“Complete what you start.” We’ve all heard that before. Students at North Idaho College and colleges and universities across the nation are hearing it more than ever before. It is a charge from educators and elected officials that comes from Washington, D.C., to state capitols, and from state capitols to local institutions. The message is very clear: The future of our nation’s economy depends upon our students receiving the education and training required to fill skill-based and technology-oriented jobs of today and tomorrow.
There is a new reality for job seekers. More and more jobs will require post-secondary education even for entry-level employment. A Bureau of Labor Statistics projection for future employment through 2018 estimates that once the economy recovers we can expect an overall increase in employment of 10 percent. Occupations requiring an associate’s degree are projected to grow the fastest with a rate of 19 percent. Occupations requiring a four-year degree will grow rapidly at a rate of 17 percent. The report also points out that occupations requiring vocational or technical certifications will grow at a healthy 13 percent. Occupations requiring less education and training will still grow, but at a rate below the average. This data supports projections that more than 60 percent of jobs in 2018 will require some college education and up to half will require a bachelor’s degree.
There is a new reality for employers as well. The United States has been under-producing college educated workers since about 2000. Dr. Anthony P. Carnevale, director of the Georgetown University Center on Education and the Workforce, revealed this problem in a recent report, “The Undereducated American.” The report made the case that the United States needs 20 million more college educated workers to support a growing and vibrant economy. These new realities are why we are now focused on “completing.”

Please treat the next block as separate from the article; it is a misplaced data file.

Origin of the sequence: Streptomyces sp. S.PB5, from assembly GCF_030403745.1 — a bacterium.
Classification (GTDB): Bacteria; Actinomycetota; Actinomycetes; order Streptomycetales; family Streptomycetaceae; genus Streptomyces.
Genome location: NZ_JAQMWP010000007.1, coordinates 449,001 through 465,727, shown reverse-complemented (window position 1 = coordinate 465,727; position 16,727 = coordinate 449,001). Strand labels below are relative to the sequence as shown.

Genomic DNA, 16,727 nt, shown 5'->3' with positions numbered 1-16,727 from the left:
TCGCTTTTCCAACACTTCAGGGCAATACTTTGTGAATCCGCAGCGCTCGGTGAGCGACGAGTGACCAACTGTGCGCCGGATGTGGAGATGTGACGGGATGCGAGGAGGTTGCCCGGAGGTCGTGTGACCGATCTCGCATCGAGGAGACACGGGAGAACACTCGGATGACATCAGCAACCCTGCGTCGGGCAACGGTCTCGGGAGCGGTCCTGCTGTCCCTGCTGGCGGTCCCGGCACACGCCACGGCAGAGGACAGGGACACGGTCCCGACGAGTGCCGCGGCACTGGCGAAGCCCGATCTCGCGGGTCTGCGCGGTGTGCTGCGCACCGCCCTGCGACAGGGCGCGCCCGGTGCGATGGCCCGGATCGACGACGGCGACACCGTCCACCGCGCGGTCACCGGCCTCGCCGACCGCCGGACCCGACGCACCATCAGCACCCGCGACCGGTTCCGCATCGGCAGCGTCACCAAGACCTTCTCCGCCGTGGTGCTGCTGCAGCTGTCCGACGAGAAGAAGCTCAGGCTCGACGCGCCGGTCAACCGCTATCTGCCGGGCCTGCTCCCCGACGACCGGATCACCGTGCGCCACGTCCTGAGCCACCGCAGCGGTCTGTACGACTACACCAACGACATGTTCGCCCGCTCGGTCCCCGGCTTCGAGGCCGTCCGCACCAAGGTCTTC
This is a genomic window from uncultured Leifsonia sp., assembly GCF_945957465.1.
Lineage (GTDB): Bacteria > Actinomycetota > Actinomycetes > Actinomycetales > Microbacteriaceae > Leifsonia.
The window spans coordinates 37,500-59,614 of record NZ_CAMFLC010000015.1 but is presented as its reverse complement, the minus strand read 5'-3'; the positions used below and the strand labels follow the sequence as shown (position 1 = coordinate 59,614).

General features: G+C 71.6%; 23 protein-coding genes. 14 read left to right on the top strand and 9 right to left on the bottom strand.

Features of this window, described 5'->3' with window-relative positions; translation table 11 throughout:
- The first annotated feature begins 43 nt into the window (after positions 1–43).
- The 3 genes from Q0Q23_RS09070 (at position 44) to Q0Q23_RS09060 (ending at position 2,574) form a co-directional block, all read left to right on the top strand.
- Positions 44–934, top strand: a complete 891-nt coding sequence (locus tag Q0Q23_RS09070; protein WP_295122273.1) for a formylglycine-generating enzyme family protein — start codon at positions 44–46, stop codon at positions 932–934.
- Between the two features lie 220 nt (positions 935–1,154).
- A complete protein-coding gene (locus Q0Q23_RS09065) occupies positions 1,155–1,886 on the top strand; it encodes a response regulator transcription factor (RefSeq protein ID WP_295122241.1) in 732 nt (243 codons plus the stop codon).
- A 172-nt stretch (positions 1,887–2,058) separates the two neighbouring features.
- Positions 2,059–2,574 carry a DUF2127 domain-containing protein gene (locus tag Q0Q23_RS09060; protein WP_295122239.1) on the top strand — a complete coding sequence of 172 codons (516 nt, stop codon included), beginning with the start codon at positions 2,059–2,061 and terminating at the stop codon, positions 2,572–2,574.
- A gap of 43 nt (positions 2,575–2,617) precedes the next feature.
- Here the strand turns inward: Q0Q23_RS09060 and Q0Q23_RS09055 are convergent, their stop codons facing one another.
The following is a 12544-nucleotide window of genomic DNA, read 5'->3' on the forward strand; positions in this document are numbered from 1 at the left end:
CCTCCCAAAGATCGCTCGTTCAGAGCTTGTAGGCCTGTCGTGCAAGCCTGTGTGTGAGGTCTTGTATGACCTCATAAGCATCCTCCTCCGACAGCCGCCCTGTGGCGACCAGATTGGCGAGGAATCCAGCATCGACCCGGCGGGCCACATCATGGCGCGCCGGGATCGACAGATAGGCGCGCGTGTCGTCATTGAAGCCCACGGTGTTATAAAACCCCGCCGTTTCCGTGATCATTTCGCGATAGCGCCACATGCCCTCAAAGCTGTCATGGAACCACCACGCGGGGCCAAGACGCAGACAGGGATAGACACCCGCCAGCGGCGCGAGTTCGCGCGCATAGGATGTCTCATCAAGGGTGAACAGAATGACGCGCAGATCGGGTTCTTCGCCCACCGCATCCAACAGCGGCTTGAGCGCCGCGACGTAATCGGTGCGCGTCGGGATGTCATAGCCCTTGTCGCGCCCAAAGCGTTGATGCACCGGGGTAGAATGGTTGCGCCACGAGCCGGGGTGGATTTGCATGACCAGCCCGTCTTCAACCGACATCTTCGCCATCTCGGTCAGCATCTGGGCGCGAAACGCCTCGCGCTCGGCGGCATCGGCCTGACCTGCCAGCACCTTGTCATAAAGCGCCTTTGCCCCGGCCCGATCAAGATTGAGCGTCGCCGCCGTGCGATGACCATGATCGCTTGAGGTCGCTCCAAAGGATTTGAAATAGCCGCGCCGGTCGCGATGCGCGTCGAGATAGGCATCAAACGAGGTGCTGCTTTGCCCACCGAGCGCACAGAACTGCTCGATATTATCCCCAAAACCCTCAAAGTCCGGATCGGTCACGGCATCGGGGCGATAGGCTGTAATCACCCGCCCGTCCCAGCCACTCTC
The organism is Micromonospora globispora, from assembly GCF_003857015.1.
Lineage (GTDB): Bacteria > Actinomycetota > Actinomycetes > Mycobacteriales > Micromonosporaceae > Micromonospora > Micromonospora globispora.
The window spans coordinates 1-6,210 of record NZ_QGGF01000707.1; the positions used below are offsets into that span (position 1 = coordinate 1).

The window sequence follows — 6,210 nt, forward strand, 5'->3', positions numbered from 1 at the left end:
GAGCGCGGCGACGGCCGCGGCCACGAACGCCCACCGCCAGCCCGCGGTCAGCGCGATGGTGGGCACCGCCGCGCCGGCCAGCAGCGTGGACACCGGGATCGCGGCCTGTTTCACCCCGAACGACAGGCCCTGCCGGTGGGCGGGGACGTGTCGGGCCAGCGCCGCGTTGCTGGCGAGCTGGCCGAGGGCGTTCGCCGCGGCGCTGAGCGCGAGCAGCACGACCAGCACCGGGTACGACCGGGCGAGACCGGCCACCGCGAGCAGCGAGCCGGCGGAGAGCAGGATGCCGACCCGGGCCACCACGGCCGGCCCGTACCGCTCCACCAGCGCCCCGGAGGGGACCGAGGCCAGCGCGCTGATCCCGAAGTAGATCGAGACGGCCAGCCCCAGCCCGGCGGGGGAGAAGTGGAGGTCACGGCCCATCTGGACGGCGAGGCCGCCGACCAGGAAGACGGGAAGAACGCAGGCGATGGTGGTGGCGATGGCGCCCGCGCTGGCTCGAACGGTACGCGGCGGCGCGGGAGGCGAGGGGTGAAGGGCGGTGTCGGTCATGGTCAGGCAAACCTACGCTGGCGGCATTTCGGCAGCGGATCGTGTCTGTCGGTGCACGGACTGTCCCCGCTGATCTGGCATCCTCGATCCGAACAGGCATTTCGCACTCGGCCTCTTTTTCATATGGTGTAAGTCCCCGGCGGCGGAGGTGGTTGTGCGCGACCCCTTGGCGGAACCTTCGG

The completion challenge is the state of Idaho’s goal to have 60 percent of Idahoans, aged 25-34, earn a degree or a career certificate by 2020. NIC has, in fact, begun this process by establishing a new position and hiring an adviser for completion and transferability. We have also involved the greater campus community by establishing a Completion Task Force that is charged with identifying and removing barriers to completion. These barriers may exist in various areas including our procedures, practices, policies and programs. Further, the task force will make recommendations to eliminate or reduce barriers to completion.
NIC has identified strategies and initiatives to guide the college toward meeting the completion challenge. Students with the NIC chapter of Phi Theta Kappa, the international honor society for two-year colleges, will work directly with the current student body to provide information on the importance of graduating. They will then go one step beyond and ask students to sign a pledge of completion for their program. The students leading this initiative have great enthusiasm and we expect very positive outcomes for this student-to-student program. In addition, the college will focus on graduation advising. We will ensure that students know requirements for graduation early in their programs and help them plan accordingly. For students who have transferred to four-year institutions prior to graduating from NIC, we will explore ways for them to “reverse transfer” credits back to NIC to qualify for graduation.
Adding new programs and modifying curriculum to increase the number of degree and certificate options available to our students is also in progress. Increasing the number of dual credit classes we offer throughout the region will be an emphasis as well. Historically, dual credit students have a very high completion rate when they come to NIC as full-time students. Therefore, by getting more dual credit participation, we will attract more new students predisposed to completing what they start.
We must remedy Idaho’s very serious skills gap. Currently, only 34 percent of Idaho adults have at least an associate’s degree. It will take bold action to prepare our students to fill the 63 percent of jobs in 2020 that will require a career certificate or college degree. NIC is fully committed to meeting the state’s completion goals. We believe our strategies and initiatives will provide our region and the state the quality graduates needed to support the needs of tomorrow’s business community and help ensure the vitality of our economy.
Priscilla Bell, Ph.D., is president of North Idaho College. For comments on this column, email her at PresidentsColumn@NIC.EDU.